Protecting raptors with non-lead ammo.
They came flapping from under the drooping limbs of a large fir tree, scaring the bejesus out of a friend and me. I’d killed a mule-deer buck the previous evening; we’d pulled it under the branches for the night, and had returned in the morning to retrieve it. But two golden eagles had found it first. They barely cleared the knitted hat on my head and flew clumsily down a steep draw instead of soaring into the heavens. In minutes, we knew why. Not only had the birds cleaned up most of the gut-pile; they’d also consumed a large quantity of the deer’s rear quarters and were so full they could hardly fly.
Both golden and bald eagles are prone to scavenge offal and other carcass parts of big-game animals taken by hunters. Unfortunately, they often get more than a meal of meat—fragments of lead from expanding bullets are commonly found in the bounty as well. While cleaning up the leftovers, eagles may ingest fatal amounts of lead.
Vince Slabe, an eagle researcher, recently completed a massive study of bald and golden eagles all across the United States. His project involved around 1,200 birds, including over 200 samples from Montana. Nearly half of the birds surveyed showed signs of repeated lead poisoning. The study also confirmed the findings of previous research with eagles: lead levels are generally highest during the fall and winter, a direct result of these magnificent birds scavenging on the remains of animals killed by hunters.
There’s a simple way hunters can effectively alter the “scavenging equals lead poisoning” equation for eagles: switch to non-lead ammunition. Available for most widely-used hunting cartridges such as the .270, 300 Win Mag, and 6.5 Creedmoor, non-lead ammo is composed of copper alloys, and is just as deadly in the rifle of a competent hunter as its leaded counterparts. I tried some at the request of a Federal Cartridge representative around 20 years ago and have since used copper ammunition from all of the major cartridge companies. The bullets expand consistently and penetrate deeply, exactly the characteristics needed for a quick, humane kill on the deer and elk commonly targeted by Montana hunters. Since its early days, copper ammunition has been known for its accuracy in all calibers.
There’s another powerful reason for hunters to use non-lead ammunition: death by lead poisoning is neither swift nor painless.
As a practical outgrowth of his research, Slabe is promoting a project funded by AMB West Philanthropies and the American Eagle Foundation to get more non-toxic ammunition into the hands of hunters. For the upcoming season, hunters can receive a $20 voucher good toward one box of non-lead ammunition at several Bozeman-area sporting goods store (visit montanahuntersforeagleconservation.org for details). Priority will be given to residents of Gallatin, Madison, Park, and Sweet Grass counties. According to Slabe, the Emigrant-based AMB West “prefers to fund conservation efforts in its own back yard.” If excess vouchers are available, the program may be opened to all Montana hunters.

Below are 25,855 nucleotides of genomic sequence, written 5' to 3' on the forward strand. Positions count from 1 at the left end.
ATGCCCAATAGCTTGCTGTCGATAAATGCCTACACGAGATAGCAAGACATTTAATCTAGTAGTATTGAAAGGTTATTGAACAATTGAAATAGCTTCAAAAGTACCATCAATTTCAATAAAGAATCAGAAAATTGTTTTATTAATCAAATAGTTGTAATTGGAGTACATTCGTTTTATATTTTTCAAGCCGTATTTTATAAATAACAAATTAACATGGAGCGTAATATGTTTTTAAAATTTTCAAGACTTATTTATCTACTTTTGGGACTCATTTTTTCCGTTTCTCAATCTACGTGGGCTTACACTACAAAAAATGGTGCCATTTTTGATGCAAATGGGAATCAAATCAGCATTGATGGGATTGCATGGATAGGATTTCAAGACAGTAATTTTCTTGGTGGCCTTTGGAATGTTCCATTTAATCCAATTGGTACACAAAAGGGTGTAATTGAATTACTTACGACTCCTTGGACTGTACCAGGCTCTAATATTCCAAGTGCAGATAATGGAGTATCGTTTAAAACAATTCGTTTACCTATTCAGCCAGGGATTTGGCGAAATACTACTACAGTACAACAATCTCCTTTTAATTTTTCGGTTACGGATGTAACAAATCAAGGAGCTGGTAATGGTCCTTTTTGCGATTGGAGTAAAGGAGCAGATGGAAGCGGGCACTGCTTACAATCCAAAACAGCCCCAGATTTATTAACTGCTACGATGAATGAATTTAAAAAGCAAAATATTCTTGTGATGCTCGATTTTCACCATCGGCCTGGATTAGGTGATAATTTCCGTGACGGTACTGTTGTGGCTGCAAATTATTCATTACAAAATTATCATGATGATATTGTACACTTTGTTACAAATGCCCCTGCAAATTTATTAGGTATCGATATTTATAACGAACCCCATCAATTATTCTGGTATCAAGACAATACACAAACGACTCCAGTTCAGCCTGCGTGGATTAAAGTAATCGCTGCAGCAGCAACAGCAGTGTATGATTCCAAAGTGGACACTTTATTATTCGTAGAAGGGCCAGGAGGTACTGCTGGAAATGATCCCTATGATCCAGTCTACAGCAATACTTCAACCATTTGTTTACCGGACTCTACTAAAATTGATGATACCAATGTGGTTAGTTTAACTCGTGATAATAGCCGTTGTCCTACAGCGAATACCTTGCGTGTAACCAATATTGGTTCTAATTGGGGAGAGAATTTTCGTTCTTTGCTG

Hunters’ ammunition choices directly affect eagle conservation and welfare. Slabe’s research indicates bald-eagle populations may be suppressed by about 4% due to lead poisoning; it’s around 1% for golden eagles. These may seem like small percentages and are probably inconsequential for the nation’s growing bald-eagle population. But in the case of golden eagles, whose population is not growing, “even a 1% reduction in the growth rate could be the difference between a stable population and a declining population.”
There’s another powerful reason for hunters to use non-lead ammunition: death by lead poisoning is neither swift nor painless. “Lead attacks basically all of the bodily systems, including the nervous system,” explains Slabe. “It eventually compromises motor skills so that eagles cannot successfully feed or fly. The digestive system can also shut down.” In short, lead poisoning results in a nasty process of starvation.
In addition to eagles, lots of other animals that scavenge on the byproducts of hunting are suscptible to lead poisoning, including various raptors, canines, and bears. Our nation switched to unleaded gasoline in our automobiles decades ago to create a healthier environment for humans. For eagles and other wildlife, hunters can make a similar transition to non-leaded ammunition. Thanks to the newly-launched voucher program, Bozeman-area outdoor folks can go unleaded on a budget.